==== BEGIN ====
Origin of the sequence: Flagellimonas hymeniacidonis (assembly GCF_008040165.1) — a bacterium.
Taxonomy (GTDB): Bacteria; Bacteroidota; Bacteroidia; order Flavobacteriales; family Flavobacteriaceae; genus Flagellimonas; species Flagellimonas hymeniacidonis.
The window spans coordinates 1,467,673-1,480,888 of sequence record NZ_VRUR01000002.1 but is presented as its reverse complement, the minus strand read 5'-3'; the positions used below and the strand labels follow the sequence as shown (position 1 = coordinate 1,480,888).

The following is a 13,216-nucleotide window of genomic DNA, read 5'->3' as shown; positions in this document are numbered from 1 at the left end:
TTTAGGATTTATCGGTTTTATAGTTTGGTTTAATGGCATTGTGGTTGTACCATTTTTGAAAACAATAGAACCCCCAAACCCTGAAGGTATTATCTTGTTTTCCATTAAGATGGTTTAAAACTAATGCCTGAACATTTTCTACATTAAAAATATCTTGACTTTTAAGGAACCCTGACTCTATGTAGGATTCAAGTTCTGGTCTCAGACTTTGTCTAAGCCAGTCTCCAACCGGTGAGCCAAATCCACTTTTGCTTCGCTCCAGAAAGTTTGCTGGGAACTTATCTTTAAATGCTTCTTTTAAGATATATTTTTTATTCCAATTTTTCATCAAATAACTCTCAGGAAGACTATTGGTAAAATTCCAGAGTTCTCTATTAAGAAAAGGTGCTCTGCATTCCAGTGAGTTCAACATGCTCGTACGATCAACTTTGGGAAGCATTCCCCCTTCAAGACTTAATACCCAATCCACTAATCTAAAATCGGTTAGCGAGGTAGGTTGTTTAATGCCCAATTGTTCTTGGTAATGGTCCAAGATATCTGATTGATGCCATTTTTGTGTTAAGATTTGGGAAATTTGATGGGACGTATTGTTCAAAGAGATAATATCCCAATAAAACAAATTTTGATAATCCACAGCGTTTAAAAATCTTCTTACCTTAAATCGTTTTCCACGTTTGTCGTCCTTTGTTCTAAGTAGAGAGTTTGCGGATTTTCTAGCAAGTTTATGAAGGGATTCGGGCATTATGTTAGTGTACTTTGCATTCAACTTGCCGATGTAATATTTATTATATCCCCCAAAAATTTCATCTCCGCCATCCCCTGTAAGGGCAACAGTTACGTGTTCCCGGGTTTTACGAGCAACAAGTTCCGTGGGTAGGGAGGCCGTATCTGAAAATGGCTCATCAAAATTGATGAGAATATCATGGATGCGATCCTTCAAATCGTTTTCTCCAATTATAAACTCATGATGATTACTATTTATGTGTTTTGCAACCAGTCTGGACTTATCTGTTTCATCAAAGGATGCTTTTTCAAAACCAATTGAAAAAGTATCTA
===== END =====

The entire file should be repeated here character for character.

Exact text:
Origin of the sequence: Flagellimonas hymeniacidonis (assembly GCF_008040165.1) — a bacterium.
Taxonomy (GTDB): Bacteria; Bacteroidota; Bacteroidia; order Flavobacteriales; family Flavobacteriaceae; genus Flagellimonas; species Flagellimonas hymeniacidonis.
The window spans coordinates 1,467,673-1,480,888 of sequence record NZ_VRUR01000002.1 but is presented as its reverse complement, the minus strand read 5'-3'; the positions used below and the strand labels follow the sequence as shown (position 1 = coordinate 1,480,888).

The following is a 13,216-nucleotide window of genomic DNA, read 5'->3' as shown; positions in this document are numbered from 1 at the left end:
TTTAGGATTTATCGGTTTTATAGTTTGGTTTAATGGCATTGTGGTTGTACCATTTTTGAAAACAATAGAACCCCCAAACCCTGAAGGTATTATCTTGTTTTCCATTAAGATGGTTTAAAACTAATGCCTGAACATTTTCTACATTAAAAATATCTTGACTTTTAAGGAACCCTGACTCTATGTAGGATTCAAGTTCTGGTCTCAGACTTTGTCTAAGCCAGTCTCCAACCGGTGAGCCAAATCCACTTTTGCTTCGCTCCAGAAAGTTTGCTGGGAACTTATCTTTAAATGCTTCTTTTAAGATATATTTTTTATTCCAATTTTTCATCAAATAACTCTCAGGAAGACTATTGGTAAAATTCCAGAGTTCTCTATTAAGAAAAGGTGCTCTGCATTCCAGTGAGTTCAACATGCTCGTACGATCAACTTTGGGAAGCATTCCCCCTTCAAGACTTAATACCCAATCCACTAATCTAAAATCGGTTAGCGAGGTAGGTTGTTTAATGCCCAATTGTTCTTGGTAATGGTCCAAGATATCTGATTGATGCCATTTTTGTGTTAAGATTTGGGAAATTTGATGGGACGTATTGTTCAAAGAGATAATATCCCAATAAAACAAATTTTGATAATCCACAGCGTTTAAAAATCTTCTTACCTTAAATCGTTTTCCACGTTTGTCGTCCTTTGTTCTAAGTAGAGAGTTTGCGGATTTTCTAGCAAGTTTATGAAGGGATTCGGGCATTATGTTAGTGTACTTTGCATTCAACTTGCCGATGTAATATTTATTATATCCCCCAAAAATTTCATCTCCGCCATCCCCTGTAAGGGCAACAGTTACGTGTTCCCGGGTTTTACGAGCAACAAGTTCCGTGGGTAGGGAGGCCGTATCTGAAAATGGCTCATCAAAATTGATGAGAATATCATGGATGCGATCCTTCAAATCGTTTTCTCCAATTATAAACTCATGATGATTACTATTTATGTGTTTTGCAACCAGTCTGGACTTATCTGTTTCATCAAAGGATGCTTTTTCAAAACCAATTGAAAAAGTATCTA